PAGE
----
My Name Is Sakshi Palav

Art by Palak Tohan

Art by Palak Tohan

Sakshi Palav, Co-Editor in Chief/News Editor/Co-Sport's Editor

A while ago, I was handed my senior pictures. My name was written with a marker on top. My name’s letters were switched; it read “Pavel,” not “Palav.” 

My last name was also misspelled in the last Clarion issue. I remember opening up the first printed issue I’ve held since sophomore year, excited to see the stories I contributed, like my first Baskin Robbins review. But right on top of my BR review photo was not Sakshi Palav. “Sakshi Palave,” it read. Mine was the only staff member name misspelled. 

To you, to someone else, to the people in my class I brought it up to, these mistakes might seem unimportant, easy to brush off, a simple typo. But Sakshi Palav is a representation of my energy. A sound that holds my existence and everything related to me in its ethnic four syllables. So I see the constant failure to properly say and write my name as disrespect. 

Although I am positive these instances were not done from a place of malicious intent, I do see the “minor” misspellings as ignorant and blatant disrespect. The only name that didn’t feel important enough to get right. It served as a disregard of my identity, and of the importance Palav holds to that identity.  

To many, these isolated mistakes might seem like simple mistakes that do not hold much meaning nor offense. But to me, these events are not isolated or mistakes. They are daily occurrences in my life that are demonstrations that my name and all the richness it holds does not deserve the decency of a second glance to spell right. 

A Spanish teacher I once had was very particular about pronouncing the vocabulary we learned in his classroom. However, he seemed to only be particular about the words he deemed as important, for he once found himself referring to me as “sausage” in class, instead of Sakshi. He then found himself laughing along with the other students about calling me sausage. To him and everyone else, it was a joke, a funny mistake. For me, it was another reminder that my name is not only disrespected through mispronunciation, but disrespected by referring to me as chopped meat. That teacher should have known better.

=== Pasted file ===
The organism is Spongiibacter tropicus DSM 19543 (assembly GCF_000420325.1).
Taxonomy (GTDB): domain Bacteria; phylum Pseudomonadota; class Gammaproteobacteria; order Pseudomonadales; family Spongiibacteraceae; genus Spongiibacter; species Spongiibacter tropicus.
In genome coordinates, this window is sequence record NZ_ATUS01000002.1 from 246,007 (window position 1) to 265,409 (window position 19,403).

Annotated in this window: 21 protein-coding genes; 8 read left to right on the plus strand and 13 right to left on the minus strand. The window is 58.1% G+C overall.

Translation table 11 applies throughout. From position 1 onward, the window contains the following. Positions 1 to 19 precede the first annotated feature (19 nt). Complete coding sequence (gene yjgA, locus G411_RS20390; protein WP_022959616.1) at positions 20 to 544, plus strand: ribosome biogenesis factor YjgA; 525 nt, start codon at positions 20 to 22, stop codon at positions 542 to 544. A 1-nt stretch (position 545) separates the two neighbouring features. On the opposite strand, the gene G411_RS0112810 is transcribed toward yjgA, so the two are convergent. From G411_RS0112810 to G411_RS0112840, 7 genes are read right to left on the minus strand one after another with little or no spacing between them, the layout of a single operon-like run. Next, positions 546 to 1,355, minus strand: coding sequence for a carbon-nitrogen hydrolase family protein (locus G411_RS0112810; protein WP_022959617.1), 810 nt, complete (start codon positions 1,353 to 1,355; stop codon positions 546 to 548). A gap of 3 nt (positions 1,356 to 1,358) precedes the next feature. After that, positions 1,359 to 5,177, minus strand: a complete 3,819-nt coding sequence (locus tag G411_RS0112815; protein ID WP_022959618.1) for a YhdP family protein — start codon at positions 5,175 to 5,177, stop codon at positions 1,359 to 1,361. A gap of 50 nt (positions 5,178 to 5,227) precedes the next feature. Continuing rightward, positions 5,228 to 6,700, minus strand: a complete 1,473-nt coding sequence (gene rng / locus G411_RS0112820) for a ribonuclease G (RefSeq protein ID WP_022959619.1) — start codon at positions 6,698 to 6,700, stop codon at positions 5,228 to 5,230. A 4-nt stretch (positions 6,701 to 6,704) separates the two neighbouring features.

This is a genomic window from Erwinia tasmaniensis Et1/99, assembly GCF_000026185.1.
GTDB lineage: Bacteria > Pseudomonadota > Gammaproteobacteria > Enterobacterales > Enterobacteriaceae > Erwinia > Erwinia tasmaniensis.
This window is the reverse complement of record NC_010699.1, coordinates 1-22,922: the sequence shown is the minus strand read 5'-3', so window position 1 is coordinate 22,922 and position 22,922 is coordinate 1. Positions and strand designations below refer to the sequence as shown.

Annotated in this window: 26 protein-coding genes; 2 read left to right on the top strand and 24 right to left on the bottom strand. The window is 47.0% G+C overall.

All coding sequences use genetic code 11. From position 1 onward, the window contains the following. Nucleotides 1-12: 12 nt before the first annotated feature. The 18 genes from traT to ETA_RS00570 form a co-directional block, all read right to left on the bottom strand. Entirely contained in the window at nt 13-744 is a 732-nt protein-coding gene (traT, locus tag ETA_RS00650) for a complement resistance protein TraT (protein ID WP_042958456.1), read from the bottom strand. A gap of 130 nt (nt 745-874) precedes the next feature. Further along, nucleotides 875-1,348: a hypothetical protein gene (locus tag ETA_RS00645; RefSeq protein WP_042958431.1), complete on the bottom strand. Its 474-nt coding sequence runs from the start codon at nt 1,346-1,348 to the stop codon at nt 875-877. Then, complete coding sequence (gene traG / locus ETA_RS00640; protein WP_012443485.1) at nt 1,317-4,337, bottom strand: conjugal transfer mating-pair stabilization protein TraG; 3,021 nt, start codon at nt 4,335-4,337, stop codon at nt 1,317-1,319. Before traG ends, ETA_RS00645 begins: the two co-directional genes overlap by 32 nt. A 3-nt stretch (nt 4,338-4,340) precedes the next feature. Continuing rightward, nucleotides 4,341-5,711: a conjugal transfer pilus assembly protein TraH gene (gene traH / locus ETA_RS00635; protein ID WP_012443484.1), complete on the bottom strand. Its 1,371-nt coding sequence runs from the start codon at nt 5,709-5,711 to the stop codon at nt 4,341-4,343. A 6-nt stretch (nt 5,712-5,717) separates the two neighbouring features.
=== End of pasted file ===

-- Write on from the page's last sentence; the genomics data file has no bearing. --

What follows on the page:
This disrespect is often overlooked because maybe “some people just don’t know how to pronounce certain things.” However, I have mispronounced a lot of words in my time and every time I am met with corrections and a look of condemnation by my “friends,” classmates, and teachers, as if they are tolerating yet another stupid blunder made by a foreigner. However, when someone else mispronounces my name and I try to correct them, they laugh it off or view me as cocky. It’s as if I should not get upset at the constant mispronunciation of my name because it’s “too” much work for them.

Incidents like these are acutely hidden microaggressions that are rooted in racism and cultural ignorance. With Selma being predominantly Hispanic, there should be an understanding among  ethnic groups. Yet there seems to be a lack of appreciation towards different cultures, and worse, a lack of effort in proficient pronunciation of names. Ethnic names are made of different vowel combinations that rarely fit into the existing set of sounds in the English language. Many people who immigrate to America come from countries and cultures where names are pronounced and spelled drastically differently when compared with each other. Their names are a part of their identity and a piece of their culture. It is owed to these names, out of human respect, to be pronounced and spelled as intended. To mispronounce to such an extent and go on to laugh about it is to lack respect for cultures foreign to them.

My name is sacred to me. It is a special identity only reserved for me. To experience my name constantly being morphed and distorted is degrading, and these instances upset me. It is infuriating to feel as if my name is just not “normal” enough for others to properly pronounce. 

My name is spelled and pronounced elegantly and it still deserves to be spoken as intended, regardless of whether it fits into the English language or not. There is a decent gap of ignorance to be filled in this world if Sakshi is where all phonetic logic is lost. 

I do not think Sakshi is a difficult name, rather just an unknown word in this stagnant town. It is different, not difficult. 

Sakshi Palav is unique. It is elegant. It is different. And it deserves every ounce of struggle to get it right before you address me.